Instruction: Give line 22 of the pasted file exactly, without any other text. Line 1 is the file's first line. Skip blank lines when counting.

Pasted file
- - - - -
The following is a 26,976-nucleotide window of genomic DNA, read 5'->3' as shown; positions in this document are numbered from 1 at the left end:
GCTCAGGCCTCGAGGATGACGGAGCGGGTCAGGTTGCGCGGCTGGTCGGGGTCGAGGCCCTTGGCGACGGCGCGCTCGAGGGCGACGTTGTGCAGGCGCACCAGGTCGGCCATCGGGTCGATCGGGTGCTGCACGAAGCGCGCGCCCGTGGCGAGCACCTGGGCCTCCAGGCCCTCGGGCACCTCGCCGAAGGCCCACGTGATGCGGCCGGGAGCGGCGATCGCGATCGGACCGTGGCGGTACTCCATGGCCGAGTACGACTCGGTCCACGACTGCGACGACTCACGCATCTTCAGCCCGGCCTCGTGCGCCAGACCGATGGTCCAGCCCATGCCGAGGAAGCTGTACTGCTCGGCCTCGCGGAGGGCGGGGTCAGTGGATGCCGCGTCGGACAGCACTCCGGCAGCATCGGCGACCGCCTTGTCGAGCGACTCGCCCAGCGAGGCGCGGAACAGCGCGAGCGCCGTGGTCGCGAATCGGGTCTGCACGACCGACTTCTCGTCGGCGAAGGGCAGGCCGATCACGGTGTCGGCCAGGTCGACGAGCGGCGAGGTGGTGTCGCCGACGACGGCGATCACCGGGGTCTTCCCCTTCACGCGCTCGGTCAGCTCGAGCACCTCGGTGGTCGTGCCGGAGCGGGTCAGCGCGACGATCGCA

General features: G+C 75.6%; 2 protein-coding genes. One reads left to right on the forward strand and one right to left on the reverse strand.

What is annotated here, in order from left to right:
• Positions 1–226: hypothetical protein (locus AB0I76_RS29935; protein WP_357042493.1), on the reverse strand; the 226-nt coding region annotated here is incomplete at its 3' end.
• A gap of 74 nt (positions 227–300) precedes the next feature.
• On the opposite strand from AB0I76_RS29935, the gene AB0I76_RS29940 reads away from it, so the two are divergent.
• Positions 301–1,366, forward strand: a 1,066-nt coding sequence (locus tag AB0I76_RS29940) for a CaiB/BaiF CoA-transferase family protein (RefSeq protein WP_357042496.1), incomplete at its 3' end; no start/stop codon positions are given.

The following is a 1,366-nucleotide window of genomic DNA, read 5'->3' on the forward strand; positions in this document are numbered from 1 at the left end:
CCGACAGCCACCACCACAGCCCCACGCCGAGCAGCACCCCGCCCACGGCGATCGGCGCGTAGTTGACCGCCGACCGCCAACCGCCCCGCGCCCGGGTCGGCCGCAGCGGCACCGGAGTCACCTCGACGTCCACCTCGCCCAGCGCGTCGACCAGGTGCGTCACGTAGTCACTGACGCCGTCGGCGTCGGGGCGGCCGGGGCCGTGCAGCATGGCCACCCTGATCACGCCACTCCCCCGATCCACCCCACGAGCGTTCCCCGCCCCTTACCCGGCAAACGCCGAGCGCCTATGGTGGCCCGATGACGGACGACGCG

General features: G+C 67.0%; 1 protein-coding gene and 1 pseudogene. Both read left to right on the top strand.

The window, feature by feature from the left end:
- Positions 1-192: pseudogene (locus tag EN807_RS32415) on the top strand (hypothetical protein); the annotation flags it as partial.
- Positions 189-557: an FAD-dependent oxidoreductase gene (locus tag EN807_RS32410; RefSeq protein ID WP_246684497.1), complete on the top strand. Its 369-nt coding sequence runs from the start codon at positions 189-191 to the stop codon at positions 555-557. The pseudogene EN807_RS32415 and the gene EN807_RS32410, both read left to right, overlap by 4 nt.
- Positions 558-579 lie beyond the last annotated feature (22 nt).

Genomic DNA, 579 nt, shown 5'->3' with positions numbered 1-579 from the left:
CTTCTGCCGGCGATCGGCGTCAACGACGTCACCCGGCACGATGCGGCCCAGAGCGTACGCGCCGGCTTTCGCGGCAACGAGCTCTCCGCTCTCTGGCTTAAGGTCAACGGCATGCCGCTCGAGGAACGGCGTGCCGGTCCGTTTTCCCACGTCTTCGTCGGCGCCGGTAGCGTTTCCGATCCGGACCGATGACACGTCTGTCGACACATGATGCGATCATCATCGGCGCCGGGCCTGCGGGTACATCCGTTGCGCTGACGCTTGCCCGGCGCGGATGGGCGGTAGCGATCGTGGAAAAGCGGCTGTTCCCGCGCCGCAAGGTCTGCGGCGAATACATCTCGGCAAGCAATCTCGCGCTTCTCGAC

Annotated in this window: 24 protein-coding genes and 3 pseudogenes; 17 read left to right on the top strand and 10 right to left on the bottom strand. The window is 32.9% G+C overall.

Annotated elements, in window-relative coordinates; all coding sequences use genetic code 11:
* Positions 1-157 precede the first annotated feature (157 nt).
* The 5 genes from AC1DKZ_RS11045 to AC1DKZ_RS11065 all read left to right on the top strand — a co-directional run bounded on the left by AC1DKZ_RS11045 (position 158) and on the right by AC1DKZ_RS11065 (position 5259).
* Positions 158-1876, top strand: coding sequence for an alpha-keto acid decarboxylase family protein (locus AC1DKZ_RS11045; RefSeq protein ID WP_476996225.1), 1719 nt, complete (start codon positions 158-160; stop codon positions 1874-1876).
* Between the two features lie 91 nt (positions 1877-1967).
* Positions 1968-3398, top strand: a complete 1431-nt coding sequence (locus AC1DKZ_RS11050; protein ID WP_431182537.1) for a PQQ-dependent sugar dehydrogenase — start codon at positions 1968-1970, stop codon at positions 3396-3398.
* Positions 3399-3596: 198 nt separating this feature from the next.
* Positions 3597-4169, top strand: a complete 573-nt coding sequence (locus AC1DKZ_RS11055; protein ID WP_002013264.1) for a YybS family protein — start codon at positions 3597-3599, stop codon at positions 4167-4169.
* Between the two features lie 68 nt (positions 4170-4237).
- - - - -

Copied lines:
* Positions 158-1876, top strand: coding sequence for an alpha-keto acid decarboxylase family protein (locus AC1DKZ_RS11045; RefSeq protein ID WP_476996225.1), 1719 nt, complete (start codon positions 158-160; stop codon positions 1874-1876).